Annual contest is not a trivial matter

by Heather LaRoi
The Appleton Post-Crescent, January 28, 2005.

APPLETON — Jonathon Roberts has been dogged by a strange, feeling recently. It’s almost like he’s being watched.

It sounds like a classic case of paranoia except that, well, it just might be true.

Roberts is the grandmaster of this weekend’s 40th annual Great Midwest Trivia Contest headquartered at Lawrence University and, as hopeful spies will attest, clues can be found everywhere.

“Some people follow us around and they’ll watch if you’re logged onto a computer and then if you forget to log off, they can sneak up and try to get information,” said Roberts, with a laugh.

Roberts and 12 other trivia masters have been busy for months, squirreling away nuggets of information from the academic to the arcane to the absurd, all the better to stymie the legions of trivia buffs who will tune in for 50 straight hours of trivia to be broadcast over Lawrence University’s WLFM-FM 91.1.

As always, the fun begins today at precisely 10:00:37 p.m. The event is expected to have more than 70 off-campus and eight on-campus teams testing their trivia mettle.

Is anything out of bounds?

“Not really,” said Roberts, an LU senior from Sturgeon Bay. “It can be anything. People have to not only know their way around the Internet but also what to look for. You have to be really creative.

“A lot of people learn about the trivia masters and what they’re into,” added Roberts (who, for the record, is a music composition and theater major). “For instance, I sell a line of merchandise, T-shirts and kids’ books and stuff, and a group from North Carolina bought a bunch of my stuff right before the contest just in case we might be asking questions from my junk. You just have to be prepared for anything.”

Certainly, J.B. deRosset, class of ’66, had no idea what he was launching 40 years ago, when his only thought was that another trivia contest he had seen at Beloit College was “pretty underwhelming and really didn’t have the passion or creativity or oomph that I thought we could pull together at Lawrence.”

“The fact that there are going to be 70 teams now … man, I’m dumbfounded,” said deRosset in a telephone interview from Miami.

The contest started modestly enough. DeRosset and three friends came up with questions in four categories — music, movies, comic books and television — reflecting their own areas of interest.

The first-ever question? “Who was Superman’s father?” (Answer: Jor-El.)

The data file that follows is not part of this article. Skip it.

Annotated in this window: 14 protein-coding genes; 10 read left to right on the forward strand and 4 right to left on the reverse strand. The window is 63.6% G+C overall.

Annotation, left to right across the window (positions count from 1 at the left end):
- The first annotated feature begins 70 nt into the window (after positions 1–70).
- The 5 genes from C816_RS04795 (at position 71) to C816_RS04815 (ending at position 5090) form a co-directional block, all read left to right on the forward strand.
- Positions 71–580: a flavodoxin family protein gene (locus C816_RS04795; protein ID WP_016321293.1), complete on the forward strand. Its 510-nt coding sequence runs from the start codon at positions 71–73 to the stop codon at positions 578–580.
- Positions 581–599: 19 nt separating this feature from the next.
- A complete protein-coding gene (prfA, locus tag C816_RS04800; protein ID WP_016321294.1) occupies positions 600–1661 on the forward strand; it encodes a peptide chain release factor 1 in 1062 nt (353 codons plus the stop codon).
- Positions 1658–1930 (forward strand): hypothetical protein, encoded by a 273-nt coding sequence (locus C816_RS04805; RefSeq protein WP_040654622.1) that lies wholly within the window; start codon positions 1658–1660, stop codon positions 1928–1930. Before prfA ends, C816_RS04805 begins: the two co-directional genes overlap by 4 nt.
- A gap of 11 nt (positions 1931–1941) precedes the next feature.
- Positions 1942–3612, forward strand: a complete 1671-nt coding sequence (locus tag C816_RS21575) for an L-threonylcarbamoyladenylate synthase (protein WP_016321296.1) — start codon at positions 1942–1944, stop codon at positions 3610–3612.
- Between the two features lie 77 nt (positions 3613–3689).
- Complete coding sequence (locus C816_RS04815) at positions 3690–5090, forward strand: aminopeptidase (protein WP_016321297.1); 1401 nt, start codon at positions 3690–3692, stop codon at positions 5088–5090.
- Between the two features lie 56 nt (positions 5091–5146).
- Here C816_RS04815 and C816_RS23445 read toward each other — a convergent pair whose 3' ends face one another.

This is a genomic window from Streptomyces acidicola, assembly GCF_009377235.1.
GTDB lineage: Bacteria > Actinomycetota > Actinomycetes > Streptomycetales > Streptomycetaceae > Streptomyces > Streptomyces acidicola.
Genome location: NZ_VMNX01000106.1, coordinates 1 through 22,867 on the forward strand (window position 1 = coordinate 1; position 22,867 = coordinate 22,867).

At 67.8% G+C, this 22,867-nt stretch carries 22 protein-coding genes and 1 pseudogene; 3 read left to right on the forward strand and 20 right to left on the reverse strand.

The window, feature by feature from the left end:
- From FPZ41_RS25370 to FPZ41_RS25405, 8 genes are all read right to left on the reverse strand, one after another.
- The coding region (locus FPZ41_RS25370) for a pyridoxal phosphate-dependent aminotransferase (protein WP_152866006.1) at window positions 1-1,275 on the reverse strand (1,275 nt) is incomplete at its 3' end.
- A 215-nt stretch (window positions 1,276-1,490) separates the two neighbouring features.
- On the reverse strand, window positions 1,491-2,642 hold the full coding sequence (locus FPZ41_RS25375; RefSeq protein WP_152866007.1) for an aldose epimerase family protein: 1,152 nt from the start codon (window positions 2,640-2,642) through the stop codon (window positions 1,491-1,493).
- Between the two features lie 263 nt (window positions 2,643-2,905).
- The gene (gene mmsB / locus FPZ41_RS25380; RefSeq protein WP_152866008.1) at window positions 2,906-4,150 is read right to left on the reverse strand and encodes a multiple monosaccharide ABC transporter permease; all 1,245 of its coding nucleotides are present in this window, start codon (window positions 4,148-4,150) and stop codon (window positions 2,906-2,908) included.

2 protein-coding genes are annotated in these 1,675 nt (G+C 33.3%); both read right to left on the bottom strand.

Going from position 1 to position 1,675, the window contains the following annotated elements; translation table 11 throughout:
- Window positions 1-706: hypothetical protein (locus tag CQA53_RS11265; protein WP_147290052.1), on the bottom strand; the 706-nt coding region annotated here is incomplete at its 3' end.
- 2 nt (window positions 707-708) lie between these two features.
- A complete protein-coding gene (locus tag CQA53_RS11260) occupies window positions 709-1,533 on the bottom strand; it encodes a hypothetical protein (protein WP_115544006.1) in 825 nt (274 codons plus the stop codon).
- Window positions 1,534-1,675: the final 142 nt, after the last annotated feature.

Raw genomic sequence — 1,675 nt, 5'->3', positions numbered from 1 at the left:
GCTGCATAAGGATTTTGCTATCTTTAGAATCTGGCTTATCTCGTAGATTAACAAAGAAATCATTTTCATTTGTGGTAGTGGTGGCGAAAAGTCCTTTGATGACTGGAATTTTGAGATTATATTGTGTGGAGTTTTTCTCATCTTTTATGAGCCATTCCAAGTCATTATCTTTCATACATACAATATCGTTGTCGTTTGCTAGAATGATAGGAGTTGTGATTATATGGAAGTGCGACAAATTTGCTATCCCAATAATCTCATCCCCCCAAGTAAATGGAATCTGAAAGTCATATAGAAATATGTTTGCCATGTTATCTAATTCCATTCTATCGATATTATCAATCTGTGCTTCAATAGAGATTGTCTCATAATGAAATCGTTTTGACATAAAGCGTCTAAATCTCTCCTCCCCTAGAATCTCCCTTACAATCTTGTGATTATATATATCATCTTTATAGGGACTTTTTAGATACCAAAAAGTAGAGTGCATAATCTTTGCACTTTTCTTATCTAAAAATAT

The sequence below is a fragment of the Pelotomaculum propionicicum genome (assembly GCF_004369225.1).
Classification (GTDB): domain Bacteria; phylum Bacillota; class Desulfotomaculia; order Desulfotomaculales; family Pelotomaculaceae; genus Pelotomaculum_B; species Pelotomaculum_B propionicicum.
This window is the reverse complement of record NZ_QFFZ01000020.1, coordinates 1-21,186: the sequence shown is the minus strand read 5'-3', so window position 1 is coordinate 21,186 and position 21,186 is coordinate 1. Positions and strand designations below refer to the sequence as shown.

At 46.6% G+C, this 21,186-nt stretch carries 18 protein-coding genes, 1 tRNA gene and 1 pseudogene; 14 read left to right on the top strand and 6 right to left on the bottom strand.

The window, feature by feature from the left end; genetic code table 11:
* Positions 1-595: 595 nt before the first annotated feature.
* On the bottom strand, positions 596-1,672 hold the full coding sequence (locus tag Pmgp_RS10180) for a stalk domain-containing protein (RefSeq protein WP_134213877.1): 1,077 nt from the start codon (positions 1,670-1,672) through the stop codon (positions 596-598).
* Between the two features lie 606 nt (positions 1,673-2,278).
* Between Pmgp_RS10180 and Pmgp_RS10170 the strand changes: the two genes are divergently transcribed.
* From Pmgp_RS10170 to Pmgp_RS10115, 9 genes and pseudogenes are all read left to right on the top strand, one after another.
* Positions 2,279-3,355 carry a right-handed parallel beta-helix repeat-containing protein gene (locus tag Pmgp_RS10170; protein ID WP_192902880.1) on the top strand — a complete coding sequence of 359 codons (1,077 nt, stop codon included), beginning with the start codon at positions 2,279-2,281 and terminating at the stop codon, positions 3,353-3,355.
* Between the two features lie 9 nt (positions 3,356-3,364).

“It was pretty simple,” deRosset said. “It’s gotten a little bit bigger and grander. We didn’t have to worry about any precedents. Now they have to worry about all the stuff that’s been asked over the years.”

DeRosset will be in Appleton this weekend to check out his creation, and don’t be surprised if he has a few questions of his own to toss into the kitty. Is there a “Mac attack” in the offing from the former European director of finance for McDonald’s?

“Well, everyone knows I worked for McDonald’s,” deRosset said. “Maybe I should ask some questions about that. …”

In deciding which questions make the cut, the trivia masters look for something entertaining and unique, Roberts said, something that is interesting in both the question and the answer.

“We try to keep people away from just looking on the Internet and finding it right away,” he said.

Coming up with the right answers is not the only challenge. Making it through the trivia marathon is also all about sleep deprivation and junk food and plain old willpower.

“It’s ridiculous to begin with and then by the end of 50 hours, it just gets really absurd,” said Roberts, noting that about 15 cases of high-octane Jolt cola have been delivered to the contest’s mission control. “I don’t know, it’s mostly a combination of the sleep and just eating really poorly and not getting out into the sun.”

After all, staying awake for 50 hours is a trick even by college student standards, where being fortified by caffeine often becomes an art form.

“Players will try to stay up the whole time,” Roberts said. “They sleep for just a couple hours and they’ll miss something that only they knew, and they’re just devastated. I’ve heard people talk about missing a question that was their specialty, and it still bothers them years later. It just really irks them to miss that, so they stay up.”

But it’s all worth it, he added.

“It’s just something about the camaraderie, especially at this time of year when it’s usually kind of the dregs for students. It’s just a real pick-me-up to do this,” Roberts said.

The trivia masters prepare between 350 and 400 questions for the annual event, all leading up to what is known as the super garruda question late Sunday. What this year’s primo stumper will be, well, that still is under advisement. But don’t bother looking to Roberts for hints.

“It’s a big nostalgia feel this year,” was all he would divulge. “We’ve been doing interviews of faculty and people from the area that have been around and getting their trivia memories that we’re going to play throughout the contest. It’ll be a real teary-eyed contest for some people.”

Is this another clue?

Roberts just smiles enigmatically.

“This year’s all about the memories and nostalgia so that’d be a good place to look.”

Stay tuned.

Heather LaRoi can be reached at 920-993-1000, ext. 238, or by e-mail at hlaroi@